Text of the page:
So, is M&E really that difficult to understand?  I have my own theory on why Rule of Law/Justice Sector projects are so hard to assess, but this is for another day.  Here is a list of methodologies and other resources for you to decide:

 

Fund for Peace: The Bottom 100

Channel surfing while in the city of Buenos Aires, this commercial on CNN International caught my eye.  It turned out to be what I had suspected:  a commercial about the Bottom 100, a project involving the Fund for Peace.

The Bottom 100 allows one to “[s]ee life at the other end of the world’s rich list… [and] gives a face and voice to the millions in poverty who struggle with nothing.”

(Disclosure:  I am on the fund’s board).

Of Interest: Afghanistan and The Book of Kings or Shahnameh

As I have mentioned many a time, I have a soft spot in my heart for Afghanistan, and the work I was involved with for years opened a window into a fascinating world of beauty and history.  I used to pester colleagues with my “Of Interest” emails, in which I would relate things that made me ponder.  Now, I shall not just ponder, but actually read The Book of Kings:

Samangan is one of Afghanistan’s 34 provinces.  What I did not know, is that it is also the setting of an epic love story, that comes from the Persian equivalent of the Odyssey and the Ilyad:  The Book of Kings, or Shahnameh.

The story, written in verse around 1,000 years ago by Persian poet Ferdowsi, tells how a mighty warrior, Rustam, makes it all the way to Samangan, seeking his lost horse.  While the guest of the king, Rustam retires to his chambers, after enjoying a sumptuous meal with the king, only to be woken up by the king’s daughter, Tahmineh, who declares her love for the warrior.  That one night of passion, that results in a marriage, yields a son, whom Rustam will only meet in battle many years hence.

The woeful story of Rustam and Tahmineh and their son Sohrab starts like this:

STORY OF SOHRÁB
O ye, who dwell in Youth’s inviting bowers,
Waste not, in useless joy, your fleeting hours,
But rather let the tears of sorrow roll,
And sad reflection fill the conscious soul.
For many a jocund spring has passed away,
And many a flower has blossomed, to decay;
And human life, still hastening to a close,
Finds in the worthless dust its last repose.
Still the vain world abounds in strife and hate,
And sire and son provoke each other’s fate;
And kindred blood by kindred hands is shed,
And vengeance sleeps not—dies not, with the dead.
All nature fades—the garden’s treasures fall,
Young bud, and citron ripe—all perish, all.

And now a tale of sorrow must be told,
A tale of tears, derived from Múbid old,
And thus remembered.—

What a beautiful translation!  It is so true that “All nature fades–the garden’s treasures fall, young bud, and citron ripe–all perish, all.”  

You can find the whole translated epic in Project Gutenberg.  There is also a new illustrated version of the Shahnameh, that has been a labor of love for filmmaker Hamid Rahmanian.

Rustam in Samangan meets the King’s daughter, Tahmineh.

The Atlantic Magazine and CNN have interesting articles explaining the new version of the Shahnameh.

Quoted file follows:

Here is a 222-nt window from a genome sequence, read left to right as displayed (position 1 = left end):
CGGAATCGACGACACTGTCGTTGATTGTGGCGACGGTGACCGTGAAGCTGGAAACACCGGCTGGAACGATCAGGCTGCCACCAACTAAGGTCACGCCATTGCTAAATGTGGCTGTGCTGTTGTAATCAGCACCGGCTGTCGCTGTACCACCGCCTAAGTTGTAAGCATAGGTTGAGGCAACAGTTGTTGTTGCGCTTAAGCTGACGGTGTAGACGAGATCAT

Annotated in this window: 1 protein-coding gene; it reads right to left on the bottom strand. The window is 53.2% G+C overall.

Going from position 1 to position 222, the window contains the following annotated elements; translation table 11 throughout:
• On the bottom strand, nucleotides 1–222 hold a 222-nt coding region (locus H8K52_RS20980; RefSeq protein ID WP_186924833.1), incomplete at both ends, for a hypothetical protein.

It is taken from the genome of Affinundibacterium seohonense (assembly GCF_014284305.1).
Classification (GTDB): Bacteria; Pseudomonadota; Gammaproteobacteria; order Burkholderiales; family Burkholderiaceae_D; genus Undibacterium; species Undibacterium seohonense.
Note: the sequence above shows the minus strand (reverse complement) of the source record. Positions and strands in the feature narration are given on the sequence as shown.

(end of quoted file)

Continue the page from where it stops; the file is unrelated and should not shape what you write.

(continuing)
Enjoy!

Justice Sector Support Programs (JSSP) – Legal Systems of the World – Islamic Law

When we talk about the legal systems of the world, there comes to mind Cannon Law (Roman Catholic), Hindu Law, Jewish Law, and Islamic Law (Shariah), to name a few.

In Afghanistan, for example, in the hierarchy of laws, Shariah rules supreme, above the country’s Constitution.  I have never been an “expert” on Islamic Law, but I have found plenty of written resources that have helped me understand the natural tension between the religious law and the secular law.

Here is an interesting compilation of “religious laws in a nutshell” from NYU’s Hauser Global Law School Program.  And here is the Practitioners’ Guide on Islamic Law written by Mr. Hamid Khan for the International Network to Promote the Rule of Law (INPROL), which I highly recommend to anyone who is interested in the Rule of Law.

Justice Sector Support Programs (JSSP) – Legal Systems of the World

It has never ceased to amaze me how many “experts” there are who work in the “justice sector” field, who are woefully unaware as to what the different legal systems are in the international arena.  The problem is that, with JSSP-type programs, not only should the “technical experts” know their subject well, but those who administer the programs (i.e., those involved in the management/operational/business side of the program) need to have an understanding of what the subject matter entails.  It takes a good professional to be willing to understand what the technical side of the project really involves.

As of 2011, the US Department of State relied on the below map to show what the legal systems of the world were.  I always liked the visual simplicity of this map.

Legal Systems of the World

Equally so, the simplicity of the summary of Civil and Common Law systems below helps anyone, lawyer and non-lawyer alike, to understand the significance of the map above.  screenshot_20180126-114224.png

Although a bit old, this State Department guide gives the reader a sense of the scope and breadth of what the US Government has been doing in the JSSP world:  INL Guide to Justice Sector Assistance.   I found this guide quite useful, through the years.